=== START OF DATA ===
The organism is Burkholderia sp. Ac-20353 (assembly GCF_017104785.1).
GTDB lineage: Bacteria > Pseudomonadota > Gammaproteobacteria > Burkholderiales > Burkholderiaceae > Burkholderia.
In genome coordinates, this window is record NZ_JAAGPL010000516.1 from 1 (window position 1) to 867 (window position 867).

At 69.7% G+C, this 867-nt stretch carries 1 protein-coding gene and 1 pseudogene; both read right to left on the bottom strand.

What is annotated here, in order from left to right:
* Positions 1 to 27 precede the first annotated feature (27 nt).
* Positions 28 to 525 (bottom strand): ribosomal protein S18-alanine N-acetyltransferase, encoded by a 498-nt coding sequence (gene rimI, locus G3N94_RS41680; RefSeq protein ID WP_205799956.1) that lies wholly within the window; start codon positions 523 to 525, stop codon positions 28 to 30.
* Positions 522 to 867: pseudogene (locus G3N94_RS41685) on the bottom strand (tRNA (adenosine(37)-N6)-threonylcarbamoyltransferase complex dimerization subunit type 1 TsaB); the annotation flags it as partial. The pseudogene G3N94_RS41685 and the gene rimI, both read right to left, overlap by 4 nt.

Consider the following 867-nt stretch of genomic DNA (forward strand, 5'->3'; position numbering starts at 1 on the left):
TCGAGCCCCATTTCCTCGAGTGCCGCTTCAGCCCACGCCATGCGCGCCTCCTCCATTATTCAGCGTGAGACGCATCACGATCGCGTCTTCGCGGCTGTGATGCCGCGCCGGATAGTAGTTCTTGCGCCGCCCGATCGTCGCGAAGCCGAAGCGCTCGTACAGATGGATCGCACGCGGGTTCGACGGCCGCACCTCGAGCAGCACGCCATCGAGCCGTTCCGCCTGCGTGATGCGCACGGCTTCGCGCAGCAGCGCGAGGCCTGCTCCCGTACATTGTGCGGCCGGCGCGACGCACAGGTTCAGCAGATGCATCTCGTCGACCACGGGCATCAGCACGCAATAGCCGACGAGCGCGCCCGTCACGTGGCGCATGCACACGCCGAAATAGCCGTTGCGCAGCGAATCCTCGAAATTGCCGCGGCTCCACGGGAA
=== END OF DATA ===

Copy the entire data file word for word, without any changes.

The organism is Burkholderia sp. Ac-20353 (assembly GCF_017104785.1).
GTDB lineage: Bacteria > Pseudomonadota > Gammaproteobacteria > Burkholderiales > Burkholderiaceae > Burkholderia.
In genome coordinates, this window is record NZ_JAAGPL010000516.1 from 1 (window position 1) to 867 (window position 867).

At 69.7% G+C, this 867-nt stretch carries 1 protein-coding gene and 1 pseudogene; both read right to left on the bottom strand.

What is annotated here, in order from left to right:
* Positions 1 to 27 precede the first annotated feature (27 nt).
* Positions 28 to 525 (bottom strand): ribosomal protein S18-alanine N-acetyltransferase, encoded by a 498-nt coding sequence (gene rimI, locus G3N94_RS41680; RefSeq protein ID WP_205799956.1) that lies wholly within the window; start codon positions 523 to 525, stop codon positions 28 to 30.
* Positions 522 to 867: pseudogene (locus G3N94_RS41685) on the bottom strand (tRNA (adenosine(37)-N6)-threonylcarbamoyltransferase complex dimerization subunit type 1 TsaB); the annotation flags it as partial. The pseudogene G3N94_RS41685 and the gene rimI, both read right to left, overlap by 4 nt.

Consider the following 867-nt stretch of genomic DNA (forward strand, 5'->3'; position numbering starts at 1 on the left):
TCGAGCCCCATTTCCTCGAGTGCCGCTTCAGCCCACGCCATGCGCGCCTCCTCCATTATTCAGCGTGAGACGCATCACGATCGCGTCTTCGCGGCTGTGATGCCGCGCCGGATAGTAGTTCTTGCGCCGCCCGATCGTCGCGAAGCCGAAGCGCTCGTACAGATGGATCGCACGCGGGTTCGACGGCCGCACCTCGAGCAGCACGCCATCGAGCCGTTCCGCCTGCGTGATGCGCACGGCTTCGCGCAGCAGCGCGAGGCCTGCTCCCGTACATTGTGCGGCCGGCGCGACGCACAGGTTCAGCAGATGCATCTCGTCGACCACGGGCATCAGCACGCAATAGCCGACGAGCGCGCCCGTCACGTGGCGCATGCACACGCCGAAATAGCCGTTGCGCAGCGAATCCTCGAAATTGCCGCGGCTCCACGGGAA